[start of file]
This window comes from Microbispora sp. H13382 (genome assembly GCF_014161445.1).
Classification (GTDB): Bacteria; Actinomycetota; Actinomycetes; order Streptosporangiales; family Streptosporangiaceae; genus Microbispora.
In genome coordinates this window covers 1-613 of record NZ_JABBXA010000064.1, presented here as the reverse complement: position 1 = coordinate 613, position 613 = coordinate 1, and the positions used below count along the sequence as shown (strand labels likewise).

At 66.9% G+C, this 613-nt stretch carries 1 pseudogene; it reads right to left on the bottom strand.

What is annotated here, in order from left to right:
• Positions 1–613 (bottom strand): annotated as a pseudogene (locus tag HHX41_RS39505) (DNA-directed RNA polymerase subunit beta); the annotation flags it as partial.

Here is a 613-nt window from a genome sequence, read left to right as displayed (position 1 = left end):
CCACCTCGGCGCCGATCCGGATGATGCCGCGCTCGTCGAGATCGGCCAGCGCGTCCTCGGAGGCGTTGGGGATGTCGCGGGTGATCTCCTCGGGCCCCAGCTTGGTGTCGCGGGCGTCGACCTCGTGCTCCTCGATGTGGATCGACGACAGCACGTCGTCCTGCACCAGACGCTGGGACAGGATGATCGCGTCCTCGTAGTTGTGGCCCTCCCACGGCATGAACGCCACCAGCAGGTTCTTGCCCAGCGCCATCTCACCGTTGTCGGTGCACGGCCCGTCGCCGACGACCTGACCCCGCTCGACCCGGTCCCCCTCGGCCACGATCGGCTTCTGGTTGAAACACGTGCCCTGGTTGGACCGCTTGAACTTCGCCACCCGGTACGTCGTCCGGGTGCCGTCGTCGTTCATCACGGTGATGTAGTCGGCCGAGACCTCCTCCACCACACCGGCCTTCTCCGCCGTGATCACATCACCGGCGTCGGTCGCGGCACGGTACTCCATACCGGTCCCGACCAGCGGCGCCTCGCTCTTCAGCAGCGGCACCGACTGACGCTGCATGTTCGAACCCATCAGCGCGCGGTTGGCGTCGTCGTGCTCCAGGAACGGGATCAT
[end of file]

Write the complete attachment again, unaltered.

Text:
This window comes from Microbispora sp. H13382 (genome assembly GCF_014161445.1).
Classification (GTDB): Bacteria; Actinomycetota; Actinomycetes; order Streptosporangiales; family Streptosporangiaceae; genus Microbispora.
In genome coordinates this window covers 1-613 of record NZ_JABBXA010000064.1, presented here as the reverse complement: position 1 = coordinate 613, position 613 = coordinate 1, and the positions used below count along the sequence as shown (strand labels likewise).

At 66.9% G+C, this 613-nt stretch carries 1 pseudogene; it reads right to left on the bottom strand.

What is annotated here, in order from left to right:
• Positions 1–613 (bottom strand): annotated as a pseudogene (locus tag HHX41_RS39505) (DNA-directed RNA polymerase subunit beta); the annotation flags it as partial.

Here is a 613-nt window from a genome sequence, read left to right as displayed (position 1 = left end):
CCACCTCGGCGCCGATCCGGATGATGCCGCGCTCGTCGAGATCGGCCAGCGCGTCCTCGGAGGCGTTGGGGATGTCGCGGGTGATCTCCTCGGGCCCCAGCTTGGTGTCGCGGGCGTCGACCTCGTGCTCCTCGATGTGGATCGACGACAGCACGTCGTCCTGCACCAGACGCTGGGACAGGATGATCGCGTCCTCGTAGTTGTGGCCCTCCCACGGCATGAACGCCACCAGCAGGTTCTTGCCCAGCGCCATCTCACCGTTGTCGGTGCACGGCCCGTCGCCGACGACCTGACCCCGCTCGACCCGGTCCCCCTCGGCCACGATCGGCTTCTGGTTGAAACACGTGCCCTGGTTGGACCGCTTGAACTTCGCCACCCGGTACGTCGTCCGGGTGCCGTCGTCGTTCATCACGGTGATGTAGTCGGCCGAGACCTCCTCCACCACACCGGCCTTCTCCGCCGTGATCACATCACCGGCGTCGGTCGCGGCACGGTACTCCATACCGGTCCCGACCAGCGGCGCCTCGCTCTTCAGCAGCGGCACCGACTGACGCTGCATGTTCGAACCCATCAGCGCGCGGTTGGCGTCGTCGTGCTCCAGGAACGGGATCAT